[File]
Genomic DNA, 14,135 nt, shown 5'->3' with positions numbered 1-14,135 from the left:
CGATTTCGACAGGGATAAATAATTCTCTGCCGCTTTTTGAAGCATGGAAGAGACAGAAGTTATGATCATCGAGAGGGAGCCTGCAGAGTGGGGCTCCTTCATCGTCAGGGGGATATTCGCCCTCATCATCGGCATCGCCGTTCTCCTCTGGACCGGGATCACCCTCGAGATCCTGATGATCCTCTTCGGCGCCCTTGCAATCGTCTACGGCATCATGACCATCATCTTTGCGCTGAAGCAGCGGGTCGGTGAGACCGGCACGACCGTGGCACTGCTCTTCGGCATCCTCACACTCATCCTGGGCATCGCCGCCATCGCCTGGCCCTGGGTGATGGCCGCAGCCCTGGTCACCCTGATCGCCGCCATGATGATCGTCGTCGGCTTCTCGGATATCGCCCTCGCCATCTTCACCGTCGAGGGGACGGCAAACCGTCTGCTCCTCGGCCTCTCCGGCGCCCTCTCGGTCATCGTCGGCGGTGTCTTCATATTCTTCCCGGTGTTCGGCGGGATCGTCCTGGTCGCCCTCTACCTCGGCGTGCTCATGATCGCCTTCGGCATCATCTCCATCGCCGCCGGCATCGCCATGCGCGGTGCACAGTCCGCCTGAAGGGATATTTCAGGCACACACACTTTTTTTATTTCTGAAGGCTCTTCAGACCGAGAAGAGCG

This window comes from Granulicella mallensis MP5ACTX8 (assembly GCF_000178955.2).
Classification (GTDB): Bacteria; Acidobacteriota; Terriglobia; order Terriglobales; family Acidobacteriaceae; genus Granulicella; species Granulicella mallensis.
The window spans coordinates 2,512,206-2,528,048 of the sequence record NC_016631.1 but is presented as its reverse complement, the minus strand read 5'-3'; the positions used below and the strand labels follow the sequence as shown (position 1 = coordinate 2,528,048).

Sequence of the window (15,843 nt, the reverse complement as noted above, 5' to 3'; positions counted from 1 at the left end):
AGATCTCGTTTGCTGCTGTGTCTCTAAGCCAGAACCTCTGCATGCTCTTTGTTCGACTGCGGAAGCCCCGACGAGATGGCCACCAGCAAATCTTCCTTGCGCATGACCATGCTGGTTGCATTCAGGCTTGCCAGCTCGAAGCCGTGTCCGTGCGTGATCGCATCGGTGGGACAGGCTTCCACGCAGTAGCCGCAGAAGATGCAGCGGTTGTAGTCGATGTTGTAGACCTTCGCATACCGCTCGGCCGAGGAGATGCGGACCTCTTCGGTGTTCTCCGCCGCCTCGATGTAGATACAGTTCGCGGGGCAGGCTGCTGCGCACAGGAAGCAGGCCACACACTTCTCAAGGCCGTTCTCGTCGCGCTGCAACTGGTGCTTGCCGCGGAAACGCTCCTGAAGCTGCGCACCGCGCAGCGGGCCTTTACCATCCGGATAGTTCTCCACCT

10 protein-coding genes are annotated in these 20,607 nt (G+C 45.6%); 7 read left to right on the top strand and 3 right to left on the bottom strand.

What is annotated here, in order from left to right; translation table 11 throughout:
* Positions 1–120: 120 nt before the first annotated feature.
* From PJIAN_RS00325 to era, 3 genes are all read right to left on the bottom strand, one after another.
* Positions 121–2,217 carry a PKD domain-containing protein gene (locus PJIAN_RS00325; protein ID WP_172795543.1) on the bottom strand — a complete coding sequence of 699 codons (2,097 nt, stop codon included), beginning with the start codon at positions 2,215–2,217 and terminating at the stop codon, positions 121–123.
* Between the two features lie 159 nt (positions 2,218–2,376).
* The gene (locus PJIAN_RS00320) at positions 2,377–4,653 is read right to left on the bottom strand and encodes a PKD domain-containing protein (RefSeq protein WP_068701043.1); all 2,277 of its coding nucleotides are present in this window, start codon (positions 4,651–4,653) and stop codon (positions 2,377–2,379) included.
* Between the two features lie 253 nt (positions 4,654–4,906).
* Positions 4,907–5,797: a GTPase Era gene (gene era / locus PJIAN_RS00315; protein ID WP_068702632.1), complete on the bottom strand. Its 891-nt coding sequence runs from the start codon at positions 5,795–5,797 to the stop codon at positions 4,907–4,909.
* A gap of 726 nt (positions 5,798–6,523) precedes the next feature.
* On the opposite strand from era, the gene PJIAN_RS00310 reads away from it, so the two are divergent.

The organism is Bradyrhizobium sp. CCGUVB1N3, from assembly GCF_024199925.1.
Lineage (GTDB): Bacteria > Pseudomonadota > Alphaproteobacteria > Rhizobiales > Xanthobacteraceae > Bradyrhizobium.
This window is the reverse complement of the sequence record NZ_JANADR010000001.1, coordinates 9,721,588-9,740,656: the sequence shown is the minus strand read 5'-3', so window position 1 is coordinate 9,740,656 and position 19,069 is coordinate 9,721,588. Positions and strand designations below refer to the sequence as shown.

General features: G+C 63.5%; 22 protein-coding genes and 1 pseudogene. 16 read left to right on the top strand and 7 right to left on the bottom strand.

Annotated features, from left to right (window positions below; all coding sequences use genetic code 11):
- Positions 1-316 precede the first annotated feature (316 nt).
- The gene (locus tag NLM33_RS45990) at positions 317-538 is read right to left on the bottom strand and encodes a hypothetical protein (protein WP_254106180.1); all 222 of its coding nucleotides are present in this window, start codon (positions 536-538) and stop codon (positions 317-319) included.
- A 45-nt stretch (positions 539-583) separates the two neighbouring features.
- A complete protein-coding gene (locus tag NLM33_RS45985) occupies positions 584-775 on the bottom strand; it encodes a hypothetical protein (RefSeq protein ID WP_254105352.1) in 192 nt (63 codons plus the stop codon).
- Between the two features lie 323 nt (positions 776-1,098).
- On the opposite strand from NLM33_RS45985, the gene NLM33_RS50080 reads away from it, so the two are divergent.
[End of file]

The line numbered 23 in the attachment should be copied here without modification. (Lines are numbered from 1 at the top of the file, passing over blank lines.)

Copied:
Annotated features, from left to right (window positions below; all coding sequences use genetic code 11):